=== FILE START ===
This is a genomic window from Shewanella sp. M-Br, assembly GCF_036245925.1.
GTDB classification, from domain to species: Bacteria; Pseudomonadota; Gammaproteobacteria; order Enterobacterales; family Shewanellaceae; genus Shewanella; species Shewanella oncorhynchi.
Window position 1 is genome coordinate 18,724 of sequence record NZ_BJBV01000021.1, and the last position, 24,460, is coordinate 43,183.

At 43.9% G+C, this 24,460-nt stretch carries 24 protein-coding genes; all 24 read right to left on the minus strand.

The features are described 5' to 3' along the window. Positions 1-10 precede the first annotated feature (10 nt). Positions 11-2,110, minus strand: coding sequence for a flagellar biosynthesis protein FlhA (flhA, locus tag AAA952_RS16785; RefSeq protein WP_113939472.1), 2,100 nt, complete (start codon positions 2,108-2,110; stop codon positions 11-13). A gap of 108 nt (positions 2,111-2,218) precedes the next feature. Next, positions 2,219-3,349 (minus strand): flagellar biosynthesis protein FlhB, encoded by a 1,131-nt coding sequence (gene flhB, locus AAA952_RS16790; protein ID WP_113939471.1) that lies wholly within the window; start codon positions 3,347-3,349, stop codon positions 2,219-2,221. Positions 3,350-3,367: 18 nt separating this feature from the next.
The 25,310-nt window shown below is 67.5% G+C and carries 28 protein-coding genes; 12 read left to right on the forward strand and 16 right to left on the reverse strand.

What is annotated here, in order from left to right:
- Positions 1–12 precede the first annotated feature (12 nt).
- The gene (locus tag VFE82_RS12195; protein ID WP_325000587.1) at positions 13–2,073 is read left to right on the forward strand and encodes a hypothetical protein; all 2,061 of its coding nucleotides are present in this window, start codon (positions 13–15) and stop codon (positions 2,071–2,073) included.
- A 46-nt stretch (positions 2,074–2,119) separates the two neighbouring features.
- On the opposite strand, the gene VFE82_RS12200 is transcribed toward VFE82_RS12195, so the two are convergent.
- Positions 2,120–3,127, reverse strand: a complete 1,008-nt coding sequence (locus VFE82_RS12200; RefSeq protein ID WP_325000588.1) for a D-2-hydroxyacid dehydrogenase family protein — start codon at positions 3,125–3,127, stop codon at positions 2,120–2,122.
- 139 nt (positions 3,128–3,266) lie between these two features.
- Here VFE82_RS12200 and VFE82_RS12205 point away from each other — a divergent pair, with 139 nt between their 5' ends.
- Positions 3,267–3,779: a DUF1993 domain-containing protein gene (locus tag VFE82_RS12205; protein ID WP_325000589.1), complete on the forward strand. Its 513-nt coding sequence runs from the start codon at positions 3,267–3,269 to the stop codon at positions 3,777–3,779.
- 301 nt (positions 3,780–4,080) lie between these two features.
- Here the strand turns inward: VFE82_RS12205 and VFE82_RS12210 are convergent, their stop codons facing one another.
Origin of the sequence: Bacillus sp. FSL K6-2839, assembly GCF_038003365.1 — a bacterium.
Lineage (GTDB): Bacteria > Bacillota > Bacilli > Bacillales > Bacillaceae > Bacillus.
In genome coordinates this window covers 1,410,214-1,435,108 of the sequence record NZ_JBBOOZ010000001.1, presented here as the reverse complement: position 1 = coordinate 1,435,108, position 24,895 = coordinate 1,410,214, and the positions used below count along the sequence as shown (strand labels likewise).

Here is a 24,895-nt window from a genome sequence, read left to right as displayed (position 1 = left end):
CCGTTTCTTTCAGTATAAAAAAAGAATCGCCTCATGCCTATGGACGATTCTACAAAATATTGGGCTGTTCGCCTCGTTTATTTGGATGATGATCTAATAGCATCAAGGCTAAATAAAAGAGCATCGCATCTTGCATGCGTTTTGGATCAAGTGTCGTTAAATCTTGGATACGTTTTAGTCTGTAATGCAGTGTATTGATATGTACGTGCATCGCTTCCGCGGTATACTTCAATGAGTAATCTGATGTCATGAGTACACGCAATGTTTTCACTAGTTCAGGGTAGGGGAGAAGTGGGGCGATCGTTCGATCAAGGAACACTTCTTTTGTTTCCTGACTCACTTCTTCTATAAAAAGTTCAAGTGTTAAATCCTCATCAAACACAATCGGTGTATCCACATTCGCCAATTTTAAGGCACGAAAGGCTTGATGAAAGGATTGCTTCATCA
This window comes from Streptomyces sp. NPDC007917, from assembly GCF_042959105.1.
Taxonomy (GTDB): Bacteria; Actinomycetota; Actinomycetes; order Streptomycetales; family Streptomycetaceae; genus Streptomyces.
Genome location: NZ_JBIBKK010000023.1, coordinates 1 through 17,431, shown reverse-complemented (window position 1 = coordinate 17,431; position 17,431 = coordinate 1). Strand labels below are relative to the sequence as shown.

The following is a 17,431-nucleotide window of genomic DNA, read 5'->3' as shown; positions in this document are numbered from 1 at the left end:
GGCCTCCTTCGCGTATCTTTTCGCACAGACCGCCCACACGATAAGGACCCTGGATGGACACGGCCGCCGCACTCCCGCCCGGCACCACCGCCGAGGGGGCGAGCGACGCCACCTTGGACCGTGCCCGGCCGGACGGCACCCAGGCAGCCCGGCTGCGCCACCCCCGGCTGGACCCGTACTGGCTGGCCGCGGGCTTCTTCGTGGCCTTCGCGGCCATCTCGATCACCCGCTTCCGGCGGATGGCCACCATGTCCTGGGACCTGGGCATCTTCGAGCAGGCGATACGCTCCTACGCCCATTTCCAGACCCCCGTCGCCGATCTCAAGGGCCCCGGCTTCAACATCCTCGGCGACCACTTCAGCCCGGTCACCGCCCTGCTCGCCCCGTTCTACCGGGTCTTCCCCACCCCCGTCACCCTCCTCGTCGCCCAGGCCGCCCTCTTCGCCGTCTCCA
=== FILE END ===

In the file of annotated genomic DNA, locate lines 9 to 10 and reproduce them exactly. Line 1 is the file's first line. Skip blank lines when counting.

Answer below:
- The gene (locus tag VFE82_RS12195; protein ID WP_325000587.1) at positions 13–2,073 is read left to right on the forward strand and encodes a hypothetical protein; all 2,061 of its coding nucleotides are present in this window, start codon (positions 13–15) and stop codon (positions 2,071–2,073) included.
- A 46-nt stretch (positions 2,074–2,119) separates the two neighbouring features.